“For $6,000 a year, boreal.TV will provide one videographer, all necessary video equipment, editing of videos with basic tagging information, [and] online publishing and archiving (available from the county’s website) of all regular and special meetings held at the Cook County Courthouse and provide video content in a format compatible with publishing to the local cable station, as well as make it available at the public library.”
Matt Geretschlaeger, whose proposal last month to build a zip
line adjacent to a residential area at the city’s west entrance met
with citizen and council opposition, told the council on April 11 that
he had come up with a more suitable location. He said that location—a
parcel on the Gunflint Trail adjacent to and east of the city water
tower—is better because of its topography, proximity to town, minimal
area of current development and zoning.
The Council expressed its willingness to work with Geretschlaeger on
the Gunflint Trail site and voted to order an appraisal of the 20
acres (the cost of which would be billed to the developer) to come up
with a fair market value, and then negotiate for sale or lease of the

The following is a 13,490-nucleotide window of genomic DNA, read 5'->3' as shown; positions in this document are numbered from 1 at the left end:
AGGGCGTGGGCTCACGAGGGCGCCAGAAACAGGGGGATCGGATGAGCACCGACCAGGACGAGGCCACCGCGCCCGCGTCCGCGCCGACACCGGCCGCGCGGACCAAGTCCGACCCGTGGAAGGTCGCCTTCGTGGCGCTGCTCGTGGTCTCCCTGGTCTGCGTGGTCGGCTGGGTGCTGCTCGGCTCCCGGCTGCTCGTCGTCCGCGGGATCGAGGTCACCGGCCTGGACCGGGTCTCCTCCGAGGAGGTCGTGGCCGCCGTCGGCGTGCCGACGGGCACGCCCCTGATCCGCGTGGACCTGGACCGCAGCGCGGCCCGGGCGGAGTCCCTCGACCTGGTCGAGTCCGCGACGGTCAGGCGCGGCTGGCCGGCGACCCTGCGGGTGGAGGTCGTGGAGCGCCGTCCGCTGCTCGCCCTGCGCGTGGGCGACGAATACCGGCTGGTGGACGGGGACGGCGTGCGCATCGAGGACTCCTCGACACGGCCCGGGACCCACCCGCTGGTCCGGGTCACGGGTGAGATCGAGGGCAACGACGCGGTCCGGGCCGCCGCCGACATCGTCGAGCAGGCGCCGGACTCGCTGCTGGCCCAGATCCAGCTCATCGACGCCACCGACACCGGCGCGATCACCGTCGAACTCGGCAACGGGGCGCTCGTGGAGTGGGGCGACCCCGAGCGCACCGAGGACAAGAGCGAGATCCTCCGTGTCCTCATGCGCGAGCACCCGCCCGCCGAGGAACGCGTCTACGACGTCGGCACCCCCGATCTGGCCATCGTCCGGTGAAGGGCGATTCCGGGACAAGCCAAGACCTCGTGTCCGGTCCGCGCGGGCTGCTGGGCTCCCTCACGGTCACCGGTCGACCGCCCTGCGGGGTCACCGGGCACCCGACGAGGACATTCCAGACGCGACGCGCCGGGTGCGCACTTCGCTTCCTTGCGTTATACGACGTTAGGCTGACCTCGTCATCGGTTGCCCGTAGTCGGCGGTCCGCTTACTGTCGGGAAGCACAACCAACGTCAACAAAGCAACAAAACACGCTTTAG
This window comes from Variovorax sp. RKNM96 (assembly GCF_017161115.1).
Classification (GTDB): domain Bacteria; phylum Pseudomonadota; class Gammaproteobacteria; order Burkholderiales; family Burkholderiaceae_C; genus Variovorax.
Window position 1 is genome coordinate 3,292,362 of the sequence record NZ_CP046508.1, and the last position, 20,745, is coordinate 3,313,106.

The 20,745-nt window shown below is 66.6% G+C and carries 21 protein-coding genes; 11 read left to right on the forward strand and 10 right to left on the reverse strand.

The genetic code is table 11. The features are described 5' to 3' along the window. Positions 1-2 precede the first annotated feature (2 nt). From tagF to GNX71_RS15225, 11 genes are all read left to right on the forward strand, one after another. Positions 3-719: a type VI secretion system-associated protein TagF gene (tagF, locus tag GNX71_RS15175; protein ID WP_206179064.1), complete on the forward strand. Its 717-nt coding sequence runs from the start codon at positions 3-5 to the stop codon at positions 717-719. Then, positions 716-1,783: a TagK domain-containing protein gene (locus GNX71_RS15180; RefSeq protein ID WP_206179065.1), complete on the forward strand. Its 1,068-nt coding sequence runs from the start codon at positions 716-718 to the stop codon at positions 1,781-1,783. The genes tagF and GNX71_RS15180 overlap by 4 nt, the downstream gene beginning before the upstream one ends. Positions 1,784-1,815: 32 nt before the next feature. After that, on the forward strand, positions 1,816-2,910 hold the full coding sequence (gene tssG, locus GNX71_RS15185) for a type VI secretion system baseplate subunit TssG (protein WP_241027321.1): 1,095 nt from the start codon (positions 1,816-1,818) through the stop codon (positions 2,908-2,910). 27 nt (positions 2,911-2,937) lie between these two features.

property giving Geretschlaeger the right of first refusal.
Geretschlaeger said he would be open to either option (lease or
purchase), but he preferred to purchase the land and is willing to pay
whatever the fair market price is determined to be.
City Attorney Chris Hood advised that the sale of the property would
be more of a “straightforward transaction,” and cautioned that a lease
may involve the city in any number of liability issues.
The Grand Marais City Council put the plans for a new zip line on the
fast track with unanimous approval to appraise and negotiate the sale
of 20 acres of city-owned land off the Gunflint Trail for development
of the $750,000 enterprise.
According to information presented by Geretschlaeger, the “Sawtooth
Mountain Indurance Course” will be built by Geronimo Construction of
Biwabik and include a 2,500-square-foot lodge on an additional acre, a